Local authorities do not have the resources to enforce resale of homes and it will be important to be clear on who will enforce the restrictive covenant, and what this would imply in terms of who needs to be party to the original deed/ covenant. However, if the obligation for specific plots to be resale restricted is set out in a unilateral undertaking (under s106 of the 1990 Planning Act) this will appear in the land charges register which should be picked up in conveyancing. Implementation needs to be clear where the burdens and expectations are on the Housing Authority versus the Planning Authority. In particular managing nomination rights, marketing etc.
Q11. How can First Homes and oversight of restrictive covenants be managed as part of Local Authorities’ existing affordable homes administration service?
If this applies to nomination rights for purchasers, then the homes will have to be managed as with Shared Ownership. If First Homes are a discounted market home (to be sold by developers initially and then via regular marketing), then limitations on resale should be set out in undertakings. These will appear on land charges for conveyancing and mortgage purposes and the Local Authority will not be responsible for enforcement or nominations of new purchasers.
Q12. How could costs to Local Authorities be minimised?
Local authorities, and planning departments in particular, have experienced major cuts in recent years and are seriously under-resourced. We welcome Government announcements that resourcing will be considered in the upcoming Planning White Paper and Comprehensive Spending Review, but it is important that First Homes and any other additional burdens are factored in on top of other plans. This will not be fee-generating work, so changes to planning application fees will not help.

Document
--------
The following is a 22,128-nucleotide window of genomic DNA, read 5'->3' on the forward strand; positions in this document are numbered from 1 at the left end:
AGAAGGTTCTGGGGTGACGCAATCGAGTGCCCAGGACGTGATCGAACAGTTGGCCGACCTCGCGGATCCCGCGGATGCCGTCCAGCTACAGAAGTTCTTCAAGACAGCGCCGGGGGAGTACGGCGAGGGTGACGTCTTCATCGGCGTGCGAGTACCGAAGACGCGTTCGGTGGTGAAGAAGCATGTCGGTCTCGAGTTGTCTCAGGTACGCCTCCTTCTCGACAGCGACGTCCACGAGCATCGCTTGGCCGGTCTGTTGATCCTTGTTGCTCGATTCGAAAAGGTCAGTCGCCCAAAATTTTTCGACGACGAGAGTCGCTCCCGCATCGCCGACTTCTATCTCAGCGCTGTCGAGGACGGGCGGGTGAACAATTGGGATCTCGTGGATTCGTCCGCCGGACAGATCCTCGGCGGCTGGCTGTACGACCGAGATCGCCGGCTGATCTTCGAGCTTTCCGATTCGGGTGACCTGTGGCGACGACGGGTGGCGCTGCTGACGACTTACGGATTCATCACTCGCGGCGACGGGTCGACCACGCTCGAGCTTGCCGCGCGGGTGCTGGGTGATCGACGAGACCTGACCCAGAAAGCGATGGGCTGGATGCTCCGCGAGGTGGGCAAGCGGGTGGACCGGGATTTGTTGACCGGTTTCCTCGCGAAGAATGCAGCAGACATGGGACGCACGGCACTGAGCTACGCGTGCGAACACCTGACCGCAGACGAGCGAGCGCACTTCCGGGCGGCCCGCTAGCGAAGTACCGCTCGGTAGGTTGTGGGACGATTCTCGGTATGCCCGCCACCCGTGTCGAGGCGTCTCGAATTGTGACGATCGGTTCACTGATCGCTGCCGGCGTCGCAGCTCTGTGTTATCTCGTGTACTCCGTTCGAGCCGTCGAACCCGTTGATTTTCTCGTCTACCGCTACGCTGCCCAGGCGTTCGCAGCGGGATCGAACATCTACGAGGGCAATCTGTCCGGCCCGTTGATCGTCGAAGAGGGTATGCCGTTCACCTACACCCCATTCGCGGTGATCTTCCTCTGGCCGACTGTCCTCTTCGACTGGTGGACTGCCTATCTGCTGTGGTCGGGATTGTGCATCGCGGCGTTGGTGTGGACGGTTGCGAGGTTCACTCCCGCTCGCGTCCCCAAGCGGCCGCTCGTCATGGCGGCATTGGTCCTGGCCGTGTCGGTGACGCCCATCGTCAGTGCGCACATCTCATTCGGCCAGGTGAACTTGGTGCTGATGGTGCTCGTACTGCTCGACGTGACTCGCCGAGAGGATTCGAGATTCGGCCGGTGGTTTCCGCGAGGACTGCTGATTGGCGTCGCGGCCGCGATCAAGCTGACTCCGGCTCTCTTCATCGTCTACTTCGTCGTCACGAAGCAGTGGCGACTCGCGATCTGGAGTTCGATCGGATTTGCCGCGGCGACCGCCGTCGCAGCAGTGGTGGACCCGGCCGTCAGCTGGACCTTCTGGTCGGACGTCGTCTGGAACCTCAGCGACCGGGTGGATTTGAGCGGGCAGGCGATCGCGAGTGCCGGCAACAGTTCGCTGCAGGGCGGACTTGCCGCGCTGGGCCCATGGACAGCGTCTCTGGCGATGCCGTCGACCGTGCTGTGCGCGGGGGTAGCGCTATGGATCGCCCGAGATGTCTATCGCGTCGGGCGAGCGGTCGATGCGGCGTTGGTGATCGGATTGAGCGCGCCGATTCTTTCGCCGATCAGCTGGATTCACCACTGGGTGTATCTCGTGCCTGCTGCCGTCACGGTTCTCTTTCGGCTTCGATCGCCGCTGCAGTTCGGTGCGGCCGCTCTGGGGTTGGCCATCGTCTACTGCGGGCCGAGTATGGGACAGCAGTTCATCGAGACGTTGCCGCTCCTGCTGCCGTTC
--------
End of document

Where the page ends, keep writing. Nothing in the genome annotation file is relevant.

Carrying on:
In our view, one of the main concerns is the capacity of current local government resources to engage with this new model of home ownership. We agree that for this to work the rules need to be flexible. However, in delivering local flexibility this would create additional work for the local authority such as in checking applicants, valuations, controlling re-sales and so on. Local authorities may also need to fund consultancy or other expertise to provide evidence in support of their approach to First Homes.
Supporting competitive mortgage lending
Q13. Do you agree that we should develop a standardised First Home model with local discretion in appropriate areas to support mortgage lending?
Working with lenders to develop mortgage packages for First Homes will be critical. One of the big challenges Discount for Sale has faced has been mortgage availability and whilst the consultation does appear to recognise this it is worth reiterating this is crucial to ensuring implementation and take up is as envisaged.
Q14. Do you agree that it is appropriate to include a mortgage protection clause to provide additional assurance to lenders?
Whilst we agree it is important to provide security for lenders, enabling mortgage holders to remove the restrictive covenant invalidates First Homes as an affordable home in perpetuity. The consultation states, “We will seek to ensure that this system cannot be abused” - specific detail on this should be provided as loss of affordable homes is a major concern.
Restrictions on letting First Homes
Q15. For how long should people be able to move out of their First Home and let it out (so it is not their main or only residence) without seeking permission from the Local Authority?
- Up to 6 months
iii. 6- 12 months
- Up to 2 years
- Longer than 2 years
- Other (please specify)